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Joanne Kathleen Rowling

Fantastic Beasts and Where to Find Them

YEAR: 2001

COUNTRY: United Kingdom

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Title of the work

Fantastic Beasts and Where to Find Them

Country of the First Edition

Country/countries of popularity

Worldwide

Original Language

English

First Edition Date

2001

First Edition Details

J. K. Rowling, Fantastic Beasts and Where to Find Them. London: Bloomsbury, 2001, 128 pp.

ISBN

0-7475-5466-8

Official Website

pottermore.com (accessed: August 3, 2018)

Genre

Bestiary
Fantasy fiction
Textbook

Target Audience

Crossover (As we consider that Harry Potter books are crossover literature for all ages, this companion publication is not different. It is clearly for fans of the series; without the Potter universe, Fantastic Beasts… would never have been written. )

Cover

Missing cover

We are still trying to obtain permission for posting the original cover.


Author of the Entry:

Anna Mik, University of Warsaw, anna.m.mik@gmail.com

Peer-reviewer of the Entry:

Elżbieta Olechowska, University of Warsaw, elzbieta.olechowska@gmail.com 

Susan Deacy, University of Roehampton, s.deacy@roehampton.ac.uk

Portrait of J. K. Rowling, photographed by Daniel Ogren on April 5, 2010. The file is licensed under the Creative Commons Attribution-Share Alike (accessed: May 25, 2018).

Joanne Kathleen Rowling , b. 1965
(Author, Illustrator)

Joanne Kathleen Rowling, was born July 31, 1965 in Yate, Gloucestershire, England. She graduated from the University of Exeter with a degree in French and Classics, she is considered a writer with classical background. After publishing the first Harry Potter book in 1997, she gradually became the best known author of all time. 

The Harry Potter septology (1997–2007), is one of the most successful and popular series in the history of children’s literature (Harry Potter and the Philosopher’s Stone sold in 107 million copies). It may be argued that, from the very beginning, the author herself had to expand this world, fill the gaps, and explain all the rules– not only by discussing some issues (later on – mainly on Twitter) or giving guidelines in the interviews but by creating her website Pottermore. Once it was an online platform, where fans could read the series simultaneously with Rowling’s commentary and additions. Now it serves more as commercial space, although Rowling still adds some new elements (e. g. the short history of magical schools in USA). 

To give to the devoted fans of Harry something that would allow them to feel the magical bond with the world they want to be a part of she created three books that now exist in both the secondary world of Hogwarts and the primary world where the reader can have a copy in their own hands. 


HP Series Spin-offs: 

Quidditch Through the Ages by Kennilworthy Whisp (2001), Fantastic Beasts and Where to Find Them by Newton Scamander (2001) and The Tales of Beedle the Bard (2007)* are allegedly copies of books from the world of Harry Potter which include different literary genres and publication formats: history of sport, bestiaries, and collections of fairy tales. These books are not part of the septology, but they provide complementary information about sports, animals and animal-like creatures, and fairy-tales of the Wizarding World. Additionally, they can be interpreted as a device to help convince readers of the reality of the magical world. In these three books, as in the series sensu stricto, J. K. Rowling plays on various levels with great literary traditions, using one of the many features of postmodern literature.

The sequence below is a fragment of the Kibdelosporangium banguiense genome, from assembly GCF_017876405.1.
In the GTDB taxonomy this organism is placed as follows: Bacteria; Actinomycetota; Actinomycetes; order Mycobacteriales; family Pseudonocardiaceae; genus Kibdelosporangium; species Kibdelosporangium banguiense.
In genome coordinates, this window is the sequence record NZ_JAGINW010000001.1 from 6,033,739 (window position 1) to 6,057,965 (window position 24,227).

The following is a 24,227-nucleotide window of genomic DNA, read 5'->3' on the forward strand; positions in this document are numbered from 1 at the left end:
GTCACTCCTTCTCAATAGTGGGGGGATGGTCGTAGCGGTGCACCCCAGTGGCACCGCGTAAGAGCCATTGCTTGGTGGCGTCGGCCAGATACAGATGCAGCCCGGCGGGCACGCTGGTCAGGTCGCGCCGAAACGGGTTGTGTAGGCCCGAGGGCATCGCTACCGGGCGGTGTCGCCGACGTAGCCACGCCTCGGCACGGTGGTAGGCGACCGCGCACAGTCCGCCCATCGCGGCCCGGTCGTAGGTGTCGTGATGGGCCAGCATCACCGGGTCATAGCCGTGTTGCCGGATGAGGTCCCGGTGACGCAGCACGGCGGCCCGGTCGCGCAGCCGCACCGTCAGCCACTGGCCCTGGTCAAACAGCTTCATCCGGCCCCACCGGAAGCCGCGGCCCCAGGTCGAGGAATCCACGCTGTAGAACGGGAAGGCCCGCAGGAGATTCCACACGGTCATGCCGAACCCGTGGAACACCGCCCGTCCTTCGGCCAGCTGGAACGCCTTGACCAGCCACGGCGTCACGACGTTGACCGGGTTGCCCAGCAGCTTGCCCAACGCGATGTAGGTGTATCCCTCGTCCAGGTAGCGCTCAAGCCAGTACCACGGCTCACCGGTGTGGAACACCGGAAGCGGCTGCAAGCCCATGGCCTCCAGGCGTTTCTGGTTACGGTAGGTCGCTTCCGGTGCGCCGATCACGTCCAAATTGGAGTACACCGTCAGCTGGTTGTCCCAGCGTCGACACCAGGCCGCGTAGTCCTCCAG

Bio prepared by Anna Mik, University of Warsaw, anna.m.mik@gmail.com 



* Hand-written copies were released in 2007, printed ones in 2008.


Adaptations

Fantastic Beasts… was an inspiration for making a movie that launched a five-part series, telling the story of the book’s author Newt Scamander. It is also chronologically a prequel to the whole Harry Potter series. The first movie (under the same title) was released in 2016, directed by David Yates. The screenplay was written by J. K. Rowling herself. See under separate entry.

Translation

Fantastic Beasts… were translated into multiple languages.

Summary

In this book, the author plays with the tradition of bestiaries and introduces the audience to ‘Wizard–Magical Creatures Studies’. Her name does not appear on the cover of the book and the work is credited to ‘Newt Scamander’ who in the Harry Potter universe wrote this textbook – we see it on Harry’s supply list for his first year. It contains the history of Magizoology and describes 85 magical species from all around the world. In the edition from 2017 Rowling added a preface from Newt Scamander himself, explaining why there are new creatures in the bestiary (she added seven that are native to America). This was of course to make the book more attractive to the American public already exposed to the movie which is loosely based on the book and takes place in the US in the 1920s.

Analysis

The cover of the first edition of the book (in our universe) appears to be marked by the claws of an unidentified animal, which can be a warning that even though humans tried to study magical creatures, they did not tame them. What we read is only what we surmise – they still are and always will be out of our range. 

The copy which served as basis for our edition belongs to Harry Potter. On the title page we can read an interesting “hand written” dialogue between the Hogwarts students Ron and Hermione (in different “handwriting” indicating that the dialogue was written by students):